More than a hundred Grab food delivery riders launched the Iloilo Grab Riders Union (IGRU) in Iloilo City, Philippines, on November 24, then staged a unity ride around the city, located on Panay Island. Some 200 drivers joined in the ride, with more riders taking part from the streets, organizers said. The newly formed union’s demand is for just fares, paid sick leave and other social protections, and union recognition.
“The increasing price of gasoline and of commodities and the decrease in base fare delivery fees makes Grab riders work twice their normal hours to get the same wage they earned before the pandemic,”Archie, one of the Grab drivers who helped organize IGRU, said on the local radio show DZRH News. Archie is also a member of the Partido ng Manggagawa (Labor Party).
Photo Credit: Solidarity Center/Andreanna Garcia
Preceding the launch of IGRU, gig drivers from Grab and other platforms such as Food Panda and Maxim had begun to form unions across the Philippines. On August 15, some 300 delivery riders from General Santos City organized under the union, United Delivery Riders of the Philippines (RIDERS). RIDERS is composed of delivery riders from Food Panda, Maxim and Grab. Unity rides have also been conducted in the cities of General Santos and Cebu. Elsewhere in the country, local chapters of RIDERS also have begun to organize.
Their aim is to formally establish the United Delivery Riders of the Philippines (RIDERS) as the national union for the riders. “During the pandemic, when Grab suspended the GrabCar service, Grab food delivery drivers became the lifeline of the company. Is it wrong to ask them to be fair?” asked John Jay, a multi-app driver and organizer from Metro Manila. He attended the IGRU launch to express support for his fellow Grab drivers.
In addition to the decrease in earnings, delivery drivers in the Philippines have little or no job security or basic benefits as they are part of the gig economy. Under Philippine labor laws, delivery riders are classified as “independent contractors,” which does not provide an employee-employer relationship. As gig economy workers, delivery riders are not entitled to social protections such as health insurance and income security, among other basic protections.
“Our interests will be protected only through the passing of laws,” said Mark, a driver and organizer from Pampanga. Like John Jay, he also traveled to Iloilo to share a message of solidarity for his fellow riders.
Philippine Senator Risa Hontiveros proposed the Protektadong Online Workers, Entrepreneurs, Riders at Raketera (POWERR) Act, which would protect workers in the gig economy. A committee currently is working on the bill.
The IGRU launch was supported by the Solidarity Center, the global union IUF, RIDERS, the Center of United and Progressive Workers (SENTRO), Partido ng Manggagawa (Labor Party) and the Brotherhood of Two Wheels (Kagulong).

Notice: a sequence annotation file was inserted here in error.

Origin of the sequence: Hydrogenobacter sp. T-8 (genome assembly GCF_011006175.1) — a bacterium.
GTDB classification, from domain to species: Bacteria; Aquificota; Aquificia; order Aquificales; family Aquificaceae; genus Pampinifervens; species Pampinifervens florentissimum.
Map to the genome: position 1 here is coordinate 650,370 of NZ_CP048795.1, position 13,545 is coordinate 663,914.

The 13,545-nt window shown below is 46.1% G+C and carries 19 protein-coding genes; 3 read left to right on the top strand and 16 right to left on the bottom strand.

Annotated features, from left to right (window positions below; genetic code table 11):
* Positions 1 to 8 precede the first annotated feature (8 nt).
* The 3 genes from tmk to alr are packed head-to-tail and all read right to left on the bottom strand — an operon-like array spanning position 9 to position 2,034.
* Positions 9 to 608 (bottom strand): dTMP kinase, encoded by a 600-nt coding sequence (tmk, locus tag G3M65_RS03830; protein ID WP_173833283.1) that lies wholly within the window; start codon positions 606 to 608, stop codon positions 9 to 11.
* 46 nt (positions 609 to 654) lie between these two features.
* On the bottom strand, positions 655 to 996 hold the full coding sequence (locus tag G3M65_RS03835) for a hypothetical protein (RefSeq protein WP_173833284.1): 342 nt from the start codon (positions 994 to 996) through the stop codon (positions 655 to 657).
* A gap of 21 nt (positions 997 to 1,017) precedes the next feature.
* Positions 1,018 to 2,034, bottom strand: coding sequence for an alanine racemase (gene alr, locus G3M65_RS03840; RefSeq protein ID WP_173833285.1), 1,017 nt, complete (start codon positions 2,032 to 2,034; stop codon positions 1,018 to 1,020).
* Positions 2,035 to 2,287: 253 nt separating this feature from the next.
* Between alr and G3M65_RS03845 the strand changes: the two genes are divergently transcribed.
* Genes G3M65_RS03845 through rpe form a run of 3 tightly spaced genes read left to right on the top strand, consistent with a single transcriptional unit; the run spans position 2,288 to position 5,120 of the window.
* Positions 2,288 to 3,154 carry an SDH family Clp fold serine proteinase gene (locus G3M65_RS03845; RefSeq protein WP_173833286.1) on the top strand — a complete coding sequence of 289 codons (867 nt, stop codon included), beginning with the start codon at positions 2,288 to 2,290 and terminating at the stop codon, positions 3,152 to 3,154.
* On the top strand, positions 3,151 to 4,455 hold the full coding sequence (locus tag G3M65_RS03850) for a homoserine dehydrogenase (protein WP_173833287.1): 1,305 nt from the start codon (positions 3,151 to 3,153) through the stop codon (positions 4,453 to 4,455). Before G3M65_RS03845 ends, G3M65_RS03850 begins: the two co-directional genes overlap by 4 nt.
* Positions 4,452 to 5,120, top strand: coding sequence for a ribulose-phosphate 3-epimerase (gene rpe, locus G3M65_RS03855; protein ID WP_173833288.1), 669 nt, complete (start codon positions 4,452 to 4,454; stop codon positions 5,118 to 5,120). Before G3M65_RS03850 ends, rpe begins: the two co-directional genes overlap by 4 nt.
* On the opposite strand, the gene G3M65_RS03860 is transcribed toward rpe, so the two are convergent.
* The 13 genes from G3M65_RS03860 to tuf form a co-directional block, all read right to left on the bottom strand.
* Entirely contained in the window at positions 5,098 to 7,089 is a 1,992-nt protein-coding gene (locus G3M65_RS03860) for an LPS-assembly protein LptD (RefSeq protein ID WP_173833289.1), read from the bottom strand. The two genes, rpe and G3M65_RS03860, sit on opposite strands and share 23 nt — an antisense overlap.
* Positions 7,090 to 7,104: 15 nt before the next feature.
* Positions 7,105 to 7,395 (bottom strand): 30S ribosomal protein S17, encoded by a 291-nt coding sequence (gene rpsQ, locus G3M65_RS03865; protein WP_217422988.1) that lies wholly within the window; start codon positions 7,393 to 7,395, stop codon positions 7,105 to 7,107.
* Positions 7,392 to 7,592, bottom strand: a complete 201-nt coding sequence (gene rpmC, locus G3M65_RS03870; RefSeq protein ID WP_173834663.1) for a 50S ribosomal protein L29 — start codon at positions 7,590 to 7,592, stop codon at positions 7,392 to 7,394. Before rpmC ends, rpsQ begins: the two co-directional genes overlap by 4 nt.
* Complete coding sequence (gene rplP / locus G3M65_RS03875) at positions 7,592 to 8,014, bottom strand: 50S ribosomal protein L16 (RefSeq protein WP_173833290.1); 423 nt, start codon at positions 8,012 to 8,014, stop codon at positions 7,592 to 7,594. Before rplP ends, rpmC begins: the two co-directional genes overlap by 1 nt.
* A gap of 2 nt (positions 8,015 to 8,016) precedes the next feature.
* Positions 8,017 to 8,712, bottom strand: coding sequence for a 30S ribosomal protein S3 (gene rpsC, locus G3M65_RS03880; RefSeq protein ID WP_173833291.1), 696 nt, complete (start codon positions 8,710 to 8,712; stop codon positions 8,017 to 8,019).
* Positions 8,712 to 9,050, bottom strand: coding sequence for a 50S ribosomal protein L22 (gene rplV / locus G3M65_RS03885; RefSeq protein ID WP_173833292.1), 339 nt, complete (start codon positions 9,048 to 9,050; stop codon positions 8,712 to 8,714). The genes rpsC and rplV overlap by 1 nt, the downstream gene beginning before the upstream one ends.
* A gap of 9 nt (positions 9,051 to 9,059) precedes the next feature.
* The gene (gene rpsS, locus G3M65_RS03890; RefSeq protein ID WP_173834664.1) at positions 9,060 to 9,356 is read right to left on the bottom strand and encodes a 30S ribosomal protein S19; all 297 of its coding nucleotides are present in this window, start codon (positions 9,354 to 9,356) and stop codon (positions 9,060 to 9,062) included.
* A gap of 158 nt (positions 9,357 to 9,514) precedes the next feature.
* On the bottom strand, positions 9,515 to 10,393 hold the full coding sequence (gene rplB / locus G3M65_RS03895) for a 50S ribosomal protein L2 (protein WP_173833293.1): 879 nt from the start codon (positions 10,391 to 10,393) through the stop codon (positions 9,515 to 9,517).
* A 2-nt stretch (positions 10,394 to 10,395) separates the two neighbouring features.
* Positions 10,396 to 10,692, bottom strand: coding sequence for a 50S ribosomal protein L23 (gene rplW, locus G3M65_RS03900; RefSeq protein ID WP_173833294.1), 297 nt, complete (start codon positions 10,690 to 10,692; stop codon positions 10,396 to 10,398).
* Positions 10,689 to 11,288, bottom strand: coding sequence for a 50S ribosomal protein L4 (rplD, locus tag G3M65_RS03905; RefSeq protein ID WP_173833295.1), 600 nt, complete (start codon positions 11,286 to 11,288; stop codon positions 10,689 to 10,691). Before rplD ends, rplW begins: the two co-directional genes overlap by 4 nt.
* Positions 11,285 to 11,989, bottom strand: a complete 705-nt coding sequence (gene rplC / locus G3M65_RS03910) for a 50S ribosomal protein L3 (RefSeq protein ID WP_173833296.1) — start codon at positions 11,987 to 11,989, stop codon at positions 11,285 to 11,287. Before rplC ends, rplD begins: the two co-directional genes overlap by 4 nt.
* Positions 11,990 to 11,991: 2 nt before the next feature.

Around the world, young people with few job options are forced to take whatever work they can find, no matter how low the pay or insecure the work. Many sign on with platform-based jobs to get by. Others leave their country with the hope of finding decent, secure work elsewhere, looking for a chance to fairly compete on a level playing field.
The latest Solidarity Center Podcast takes a look at what’s happening in Serbia, where one in four young people are not employed and not in school, and how unions there are meeting the challenges.
“The number one issue for all countries in the region and all young people is decent employment and the potential to find a job for each person in a way that is transparent and efficient and without corruption,” says Bojana Bijelovic Bosanac, a political scientist and expert adviser in the International Department at Confederation of Autonomous Trade Unions of Serbia (CATUS).
Bosanac tells Solidarity Center Executive Director and podcast host Shawna Bader-Blau about a union-lead survey among young workers in the Balkan region during the pandemic in which many reported being unpaid for their platform work as programmers, customer service reps, telecenter workers and delivery drivers, with nowhere to turn for support. Making the union their home is a key goal for CATUS and unions across Serbia.
“When we talk to young people, we want them to know that they are part of the union. They are the future of the union. We are inviting them always to approach, to come, to participate and to be leaders of the union.”
The Solidarity Podcast Available Wherever You Get Podcasts
This podcast was made possible by the Ford Foundation and the generous support of the American people through the U.S. Agency for International Development (USAID) under Cooperative Agreement No.AID-OAA-L-16-00001 and the opinions expressed herein are those of the participant(s) and do not necessarily reflect the views of USAID/USG.
Some 70 Bolt food delivery drivers in Ukraine are waging a digital strike after their wages were reduced by 50 percent, a move that built on the drivers’ discontent with lack of health coverage and cutbacks in bonus payments, a growing global phenomenon. The platform workers are turning off their apps each day at 2 p.m., making it difficult for the company to fulfill evening food orders.
“Transportation costs are the same, risks are the same, and money is half as much. It’s outrageous!” says Artem, a Bolt courier. Like many striking couriers, his backpack features a sticker supporting the strike.
Further cutting into drivers’ wages, he says, is the need to pay for constant bike or scooter repairs.